I am not sure why women feel the crazy need to apologize for their homes, especially to other women.
Years ago when preparing for company, a play date, or simply a friend’s visit, I would sometimes greet guests with a rolling litany of things that I plan to do (or projects I intend to finish) and just how this room or that would come together when...
Why sister do we fill conversation with explanations of how our home could, should, will be, isn’t, would be, and can’t right now?
Maybe our identity is too caught up in external things instead of quiet confidence. A confidence not dependent on a certain square footage and what it looks like.
While your home can be an extension of tastes, personality and personal style -- it is not the defining factor in how great of a wife or mother you actually are.
This simply isn’t true.
Maybe we need to grow in contentment too, right? Deepening appreciation for the reality in front of us, instead of the dream home on our online boards (and yes, I too have Pinterest boards full of home ideas. It’s okay to dream).
A settled satisfaction with what we have and already own goes far in helping us to tame the comparison monster.
I think maturing in these ways would certainly help any of us.
Maybe too we should consider just what this rambling on (and on) about our latest home complaint actually sounds like.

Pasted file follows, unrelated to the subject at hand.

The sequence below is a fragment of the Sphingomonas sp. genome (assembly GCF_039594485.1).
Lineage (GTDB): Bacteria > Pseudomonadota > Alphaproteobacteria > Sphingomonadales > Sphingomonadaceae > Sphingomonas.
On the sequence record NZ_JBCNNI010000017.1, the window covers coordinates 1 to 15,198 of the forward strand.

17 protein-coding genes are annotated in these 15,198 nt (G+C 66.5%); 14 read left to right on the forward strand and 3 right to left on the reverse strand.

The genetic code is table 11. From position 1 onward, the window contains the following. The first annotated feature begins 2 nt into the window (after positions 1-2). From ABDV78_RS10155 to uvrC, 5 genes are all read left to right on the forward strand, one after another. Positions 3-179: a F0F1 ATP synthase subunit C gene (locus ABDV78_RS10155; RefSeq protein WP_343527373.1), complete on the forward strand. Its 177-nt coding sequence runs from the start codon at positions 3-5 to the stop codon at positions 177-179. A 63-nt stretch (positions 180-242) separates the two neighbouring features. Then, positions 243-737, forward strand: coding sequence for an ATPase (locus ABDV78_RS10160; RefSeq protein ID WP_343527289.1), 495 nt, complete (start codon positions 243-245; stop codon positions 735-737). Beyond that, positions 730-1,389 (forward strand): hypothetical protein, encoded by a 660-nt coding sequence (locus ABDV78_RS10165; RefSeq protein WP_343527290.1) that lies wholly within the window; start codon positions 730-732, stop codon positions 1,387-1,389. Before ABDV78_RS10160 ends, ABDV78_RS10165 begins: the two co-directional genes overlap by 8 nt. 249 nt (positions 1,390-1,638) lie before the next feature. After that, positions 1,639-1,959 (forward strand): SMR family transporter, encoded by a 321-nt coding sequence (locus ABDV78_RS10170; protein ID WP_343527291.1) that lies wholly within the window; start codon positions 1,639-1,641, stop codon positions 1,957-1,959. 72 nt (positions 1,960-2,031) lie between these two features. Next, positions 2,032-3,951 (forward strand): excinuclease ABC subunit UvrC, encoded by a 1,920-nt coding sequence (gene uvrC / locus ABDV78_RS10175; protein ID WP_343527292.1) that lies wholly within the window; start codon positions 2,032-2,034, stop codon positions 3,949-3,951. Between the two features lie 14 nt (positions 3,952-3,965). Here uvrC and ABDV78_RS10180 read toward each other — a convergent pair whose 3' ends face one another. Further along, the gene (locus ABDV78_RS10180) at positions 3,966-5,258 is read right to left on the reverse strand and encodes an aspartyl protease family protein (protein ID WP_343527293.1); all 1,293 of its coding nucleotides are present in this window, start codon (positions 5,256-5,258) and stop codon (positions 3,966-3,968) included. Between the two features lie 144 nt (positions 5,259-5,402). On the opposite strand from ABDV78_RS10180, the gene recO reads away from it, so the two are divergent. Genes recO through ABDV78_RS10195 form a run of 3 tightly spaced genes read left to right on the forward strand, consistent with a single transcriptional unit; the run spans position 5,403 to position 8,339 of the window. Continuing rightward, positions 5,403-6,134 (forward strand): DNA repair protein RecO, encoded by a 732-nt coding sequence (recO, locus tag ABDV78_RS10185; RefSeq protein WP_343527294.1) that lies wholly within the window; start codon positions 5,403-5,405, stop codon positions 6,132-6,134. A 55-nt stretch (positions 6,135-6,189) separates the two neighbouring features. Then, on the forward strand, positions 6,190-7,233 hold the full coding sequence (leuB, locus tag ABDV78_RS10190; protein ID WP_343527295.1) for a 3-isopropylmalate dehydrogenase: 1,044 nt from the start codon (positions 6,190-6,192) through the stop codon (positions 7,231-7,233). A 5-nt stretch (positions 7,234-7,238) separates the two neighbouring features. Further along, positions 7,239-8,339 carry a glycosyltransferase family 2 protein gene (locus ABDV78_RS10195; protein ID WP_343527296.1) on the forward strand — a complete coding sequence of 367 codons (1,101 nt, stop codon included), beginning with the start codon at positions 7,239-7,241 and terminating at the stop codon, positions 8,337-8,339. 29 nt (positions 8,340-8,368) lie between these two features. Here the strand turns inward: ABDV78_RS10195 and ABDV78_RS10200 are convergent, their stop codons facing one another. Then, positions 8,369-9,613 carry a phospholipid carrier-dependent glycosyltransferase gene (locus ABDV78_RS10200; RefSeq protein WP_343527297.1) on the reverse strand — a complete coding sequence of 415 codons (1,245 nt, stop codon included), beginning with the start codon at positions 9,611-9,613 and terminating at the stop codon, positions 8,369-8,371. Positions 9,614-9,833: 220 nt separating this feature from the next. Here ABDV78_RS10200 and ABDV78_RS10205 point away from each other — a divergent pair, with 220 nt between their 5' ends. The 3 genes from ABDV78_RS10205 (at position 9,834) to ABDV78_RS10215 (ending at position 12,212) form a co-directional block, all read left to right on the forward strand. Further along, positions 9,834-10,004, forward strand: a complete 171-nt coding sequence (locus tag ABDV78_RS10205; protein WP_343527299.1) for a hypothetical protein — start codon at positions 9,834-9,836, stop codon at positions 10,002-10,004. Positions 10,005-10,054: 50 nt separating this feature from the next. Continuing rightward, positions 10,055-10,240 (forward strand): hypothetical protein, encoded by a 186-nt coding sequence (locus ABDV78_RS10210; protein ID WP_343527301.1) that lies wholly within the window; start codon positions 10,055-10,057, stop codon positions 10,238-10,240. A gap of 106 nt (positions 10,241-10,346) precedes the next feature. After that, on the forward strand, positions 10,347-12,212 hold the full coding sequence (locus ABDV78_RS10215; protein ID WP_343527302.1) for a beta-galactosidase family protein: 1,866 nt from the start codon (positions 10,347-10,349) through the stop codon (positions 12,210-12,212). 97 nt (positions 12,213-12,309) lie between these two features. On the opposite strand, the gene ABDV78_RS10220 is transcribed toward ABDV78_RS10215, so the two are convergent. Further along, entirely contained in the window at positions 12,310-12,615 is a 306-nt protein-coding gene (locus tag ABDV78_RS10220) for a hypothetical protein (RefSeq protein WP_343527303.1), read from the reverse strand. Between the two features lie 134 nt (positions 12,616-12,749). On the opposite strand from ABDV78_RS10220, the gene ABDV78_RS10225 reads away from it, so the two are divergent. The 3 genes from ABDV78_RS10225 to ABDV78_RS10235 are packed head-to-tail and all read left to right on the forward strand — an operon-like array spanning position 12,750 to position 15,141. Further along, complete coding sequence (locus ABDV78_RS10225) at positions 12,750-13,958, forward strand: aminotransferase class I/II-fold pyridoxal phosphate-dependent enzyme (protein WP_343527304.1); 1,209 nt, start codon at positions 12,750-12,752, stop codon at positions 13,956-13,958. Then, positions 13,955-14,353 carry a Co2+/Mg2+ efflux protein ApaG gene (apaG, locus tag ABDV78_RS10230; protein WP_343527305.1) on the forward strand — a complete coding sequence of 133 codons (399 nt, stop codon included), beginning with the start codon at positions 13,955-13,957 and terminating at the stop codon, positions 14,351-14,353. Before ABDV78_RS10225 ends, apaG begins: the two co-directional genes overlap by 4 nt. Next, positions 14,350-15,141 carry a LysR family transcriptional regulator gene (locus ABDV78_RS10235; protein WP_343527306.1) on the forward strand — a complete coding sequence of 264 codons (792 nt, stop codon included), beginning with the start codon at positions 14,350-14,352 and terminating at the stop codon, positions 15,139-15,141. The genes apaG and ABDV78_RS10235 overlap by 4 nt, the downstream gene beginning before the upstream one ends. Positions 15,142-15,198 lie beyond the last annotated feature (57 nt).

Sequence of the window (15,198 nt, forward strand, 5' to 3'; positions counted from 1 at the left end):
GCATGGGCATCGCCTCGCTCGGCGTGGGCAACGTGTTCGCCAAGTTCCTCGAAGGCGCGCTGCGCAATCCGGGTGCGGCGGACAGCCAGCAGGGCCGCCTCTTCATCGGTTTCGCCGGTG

Just how does that other woman feel about our words?
Do they make her uncomfortable or uneasy as we share?
Speaking graciously and thankfully about our home spaces, whether we love them or not, gives a firm message to others that we are grateful.
The conversation’s tone is set up on a positive note, even if everything in your home is really not as you would like it to be.
Make Hospitality the Focus
Focus on your guest, NOT on your home.
From the beginning, create an atmosphere where attention goes to your visitors. We can all learn to resist the temptation to explain away our latest complaint about home, or some part of it.
Remember -- people are much more important than things. Relationships are the key. So, shape the visit around this priority.
Dress Up What You Can
Where you can make a difference in your home -- DO.
Whatever your budget or time frame can afford, there is no need to be completely restricted. Honestly, pinning ideas is a great way to connect with a vision of what you like!
It’s possible to be grateful, focus on hospitality and still dream about and create a home we truly enjoy.
Any other encouragements?
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